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New OECD guidance paves way for more robust environmental risk assessment for metals

9 February 2017

Ben Davies

Protecting people and the environment from the adverse effects of chemicals has long been seen as the responsibility of government. In recent times however, industry has been called to play a much more active role. And this makes perfect sense – industry has the resources, the knowledge and the data needed to assess the materials it produces. In the case of ICMM members this includes minerals and metals – which are regulated as ‘chemicals’ under ‘chemicals management’ regimes.

The landmark REACH regulation in Europe paved the way for this trend by reversing the burden of proof: industry must now prove a substance is safe for humans and the environment before it can be marketed, rather than governments needing to prove they are dangerous.

The approach is gaining traction internationally and our industry supports the philosophy; we’ve been contributing actively to the development of guidance on how to perform accurate risk assessments for minerals and metals for over a decade.

There is now a consolidated resource to help countries design their environmental risk assessment systems, or improve them for minerals and metals to ensure that the true risks can be evaluated.  The OECD today released a guidance document, marking successful two-year collaboration with ICMM and Eurometaux through its Business and Industry Advisory Committee (BIAC).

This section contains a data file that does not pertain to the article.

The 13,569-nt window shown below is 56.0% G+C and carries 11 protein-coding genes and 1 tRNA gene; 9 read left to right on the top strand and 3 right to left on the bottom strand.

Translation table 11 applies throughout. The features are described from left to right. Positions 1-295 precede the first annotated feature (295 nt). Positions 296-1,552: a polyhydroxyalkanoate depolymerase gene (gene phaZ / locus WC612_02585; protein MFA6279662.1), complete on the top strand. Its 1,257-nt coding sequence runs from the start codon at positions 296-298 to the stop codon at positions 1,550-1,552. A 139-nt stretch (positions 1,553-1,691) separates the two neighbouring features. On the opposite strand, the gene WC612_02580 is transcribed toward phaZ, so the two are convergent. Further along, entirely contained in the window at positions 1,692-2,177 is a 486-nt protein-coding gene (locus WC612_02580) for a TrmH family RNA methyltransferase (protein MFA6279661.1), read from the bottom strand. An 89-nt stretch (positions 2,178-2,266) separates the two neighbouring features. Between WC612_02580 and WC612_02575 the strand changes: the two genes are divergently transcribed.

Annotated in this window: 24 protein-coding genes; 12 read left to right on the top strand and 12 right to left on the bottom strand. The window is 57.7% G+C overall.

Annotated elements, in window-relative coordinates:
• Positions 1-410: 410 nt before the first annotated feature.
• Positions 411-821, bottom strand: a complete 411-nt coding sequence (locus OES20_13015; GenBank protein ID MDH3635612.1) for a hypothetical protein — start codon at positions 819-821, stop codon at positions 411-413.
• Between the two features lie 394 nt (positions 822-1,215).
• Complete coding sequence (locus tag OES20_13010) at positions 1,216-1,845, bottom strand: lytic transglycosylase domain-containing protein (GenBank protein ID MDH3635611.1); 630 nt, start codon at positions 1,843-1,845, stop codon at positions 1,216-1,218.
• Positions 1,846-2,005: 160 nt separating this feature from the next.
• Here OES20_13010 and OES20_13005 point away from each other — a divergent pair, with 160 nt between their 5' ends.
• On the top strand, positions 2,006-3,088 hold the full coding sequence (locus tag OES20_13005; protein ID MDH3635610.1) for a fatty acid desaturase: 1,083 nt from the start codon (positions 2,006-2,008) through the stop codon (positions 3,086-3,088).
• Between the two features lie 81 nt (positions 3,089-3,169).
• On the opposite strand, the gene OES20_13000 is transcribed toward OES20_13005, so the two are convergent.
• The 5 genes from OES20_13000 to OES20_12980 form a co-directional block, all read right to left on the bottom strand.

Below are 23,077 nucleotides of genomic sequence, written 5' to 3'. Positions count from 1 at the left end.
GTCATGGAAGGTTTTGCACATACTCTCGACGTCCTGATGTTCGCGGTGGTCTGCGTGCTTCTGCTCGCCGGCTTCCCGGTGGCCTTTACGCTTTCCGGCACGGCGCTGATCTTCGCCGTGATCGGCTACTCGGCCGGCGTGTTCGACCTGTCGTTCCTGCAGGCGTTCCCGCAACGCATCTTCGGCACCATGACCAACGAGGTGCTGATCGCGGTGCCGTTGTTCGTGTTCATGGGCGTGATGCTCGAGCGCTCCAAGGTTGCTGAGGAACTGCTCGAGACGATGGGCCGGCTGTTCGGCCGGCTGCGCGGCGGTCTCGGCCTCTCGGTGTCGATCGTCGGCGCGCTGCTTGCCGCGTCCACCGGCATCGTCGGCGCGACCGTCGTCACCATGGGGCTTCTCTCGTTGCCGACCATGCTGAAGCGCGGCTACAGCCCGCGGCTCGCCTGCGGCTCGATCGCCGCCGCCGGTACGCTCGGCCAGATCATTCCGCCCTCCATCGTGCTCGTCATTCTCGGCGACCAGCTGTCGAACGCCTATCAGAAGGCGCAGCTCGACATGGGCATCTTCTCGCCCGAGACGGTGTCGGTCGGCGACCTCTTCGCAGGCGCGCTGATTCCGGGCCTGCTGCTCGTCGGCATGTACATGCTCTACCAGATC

The guide outlines how to perform ecological risk assessment for metals and other inorganic substances and will help to improve regulatory systems around the world.

It addresses an inherent weakness of many existing systems: that they were designed to assess organic substances and typically fail to recognise the unique properties of minerals and metals – such as their natural occurrence and capacity to exist in many different chemical forms, each with its own particular level of hazard to the environment. It is how these factors combine to affect the ‘bioavailability’ – the real concentration of metals that the environment ‘sees’ that the OECD guidance deals with.

Failure to recognise such concepts often results in an exaggeration of risk and so vital resources are spent on the wrong management measures rather than being targeted where they are really needed.

Minerals and metals can be difficult to assess using traditional frameworks, so ensuring that regulation is designed with the best available science ensures maximum environmental protection and creates a level playing field for our industry in terms of market access and competition between materials.